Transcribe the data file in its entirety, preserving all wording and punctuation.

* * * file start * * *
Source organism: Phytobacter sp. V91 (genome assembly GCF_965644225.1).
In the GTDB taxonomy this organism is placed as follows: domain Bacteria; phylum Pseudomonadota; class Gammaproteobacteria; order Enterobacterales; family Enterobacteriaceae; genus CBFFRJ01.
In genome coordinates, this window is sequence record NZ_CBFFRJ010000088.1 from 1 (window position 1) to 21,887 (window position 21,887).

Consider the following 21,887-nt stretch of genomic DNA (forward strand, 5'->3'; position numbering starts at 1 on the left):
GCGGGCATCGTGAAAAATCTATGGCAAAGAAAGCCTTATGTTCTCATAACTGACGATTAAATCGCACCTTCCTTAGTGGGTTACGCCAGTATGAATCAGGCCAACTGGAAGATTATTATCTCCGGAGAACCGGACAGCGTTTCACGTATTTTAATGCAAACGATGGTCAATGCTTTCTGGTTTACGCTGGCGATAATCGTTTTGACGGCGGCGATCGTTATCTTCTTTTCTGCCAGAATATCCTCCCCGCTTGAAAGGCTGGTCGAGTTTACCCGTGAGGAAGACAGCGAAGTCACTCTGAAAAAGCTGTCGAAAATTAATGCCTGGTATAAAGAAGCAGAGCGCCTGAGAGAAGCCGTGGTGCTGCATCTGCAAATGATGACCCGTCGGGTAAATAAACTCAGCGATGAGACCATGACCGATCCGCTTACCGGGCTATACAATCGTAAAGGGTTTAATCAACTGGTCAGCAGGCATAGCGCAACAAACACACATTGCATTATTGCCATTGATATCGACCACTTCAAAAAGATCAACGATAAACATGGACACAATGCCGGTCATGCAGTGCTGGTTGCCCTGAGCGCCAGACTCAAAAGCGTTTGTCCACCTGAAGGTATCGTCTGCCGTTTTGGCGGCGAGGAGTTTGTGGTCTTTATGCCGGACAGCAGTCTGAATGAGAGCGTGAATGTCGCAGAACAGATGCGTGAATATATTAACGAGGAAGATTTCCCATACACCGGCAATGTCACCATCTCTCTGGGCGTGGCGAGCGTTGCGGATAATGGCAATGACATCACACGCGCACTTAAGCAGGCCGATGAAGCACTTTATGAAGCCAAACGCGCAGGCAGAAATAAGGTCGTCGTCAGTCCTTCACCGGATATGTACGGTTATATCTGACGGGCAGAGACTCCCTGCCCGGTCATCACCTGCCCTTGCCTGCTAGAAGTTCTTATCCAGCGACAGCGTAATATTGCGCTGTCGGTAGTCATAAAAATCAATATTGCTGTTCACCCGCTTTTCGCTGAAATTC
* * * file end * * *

Source organism: Phytobacter sp. V91 (genome assembly GCF_965644225.1).
In the GTDB taxonomy this organism is placed as follows: domain Bacteria; phylum Pseudomonadota; class Gammaproteobacteria; order Enterobacterales; family Enterobacteriaceae; genus CBFFRJ01.
In genome coordinates, this window is sequence record NZ_CBFFRJ010000088.1 from 1 (window position 1) to 21,887 (window position 21,887).

Consider the following 21,887-nt stretch of genomic DNA (forward strand, 5'->3'; position numbering starts at 1 on the left):
GCGGGCATCGTGAAAAATCTATGGCAAAGAAAGCCTTATGTTCTCATAACTGACGATTAAATCGCACCTTCCTTAGTGGGTTACGCCAGTATGAATCAGGCCAACTGGAAGATTATTATCTCCGGAGAACCGGACAGCGTTTCACGTATTTTAATGCAAACGATGGTCAATGCTTTCTGGTTTACGCTGGCGATAATCGTTTTGACGGCGGCGATCGTTATCTTCTTTTCTGCCAGAATATCCTCCCCGCTTGAAAGGCTGGTCGAGTTTACCCGTGAGGAAGACAGCGAAGTCACTCTGAAAAAGCTGTCGAAAATTAATGCCTGGTATAAAGAAGCAGAGCGCCTGAGAGAAGCCGTGGTGCTGCATCTGCAAATGATGACCCGTCGGGTAAATAAACTCAGCGATGAGACCATGACCGATCCGCTTACCGGGCTATACAATCGTAAAGGGTTTAATCAACTGGTCAGCAGGCATAGCGCAACAAACACACATTGCATTATTGCCATTGATATCGACCACTTCAAAAAGATCAACGATAAACATGGACACAATGCCGGTCATGCAGTGCTGGTTGCCCTGAGCGCCAGACTCAAAAGCGTTTGTCCACCTGAAGGTATCGTCTGCCGTTTTGGCGGCGAGGAGTTTGTGGTCTTTATGCCGGACAGCAGTCTGAATGAGAGCGTGAATGTCGCAGAACAGATGCGTGAATATATTAACGAGGAAGATTTCCCATACACCGGCAATGTCACCATCTCTCTGGGCGTGGCGAGCGTTGCGGATAATGGCAATGACATCACACGCGCACTTAAGCAGGCCGATGAAGCACTTTATGAAGCCAAACGCGCAGGCAGAAATAAGGTCGTCGTCAGTCCTTCACCGGATATGTACGGTTATATCTGACGGGCAGAGACTCCCTGCCCGGTCATCACCTGCCCTTGCCTGCTAGAAGTTCTTATCCAGCGACAGCGTAATATTGCGCTGTCGGTAGTCATAAAAATCAATATTGCTGTTCACCCGCTTTTCGCTGAAATTC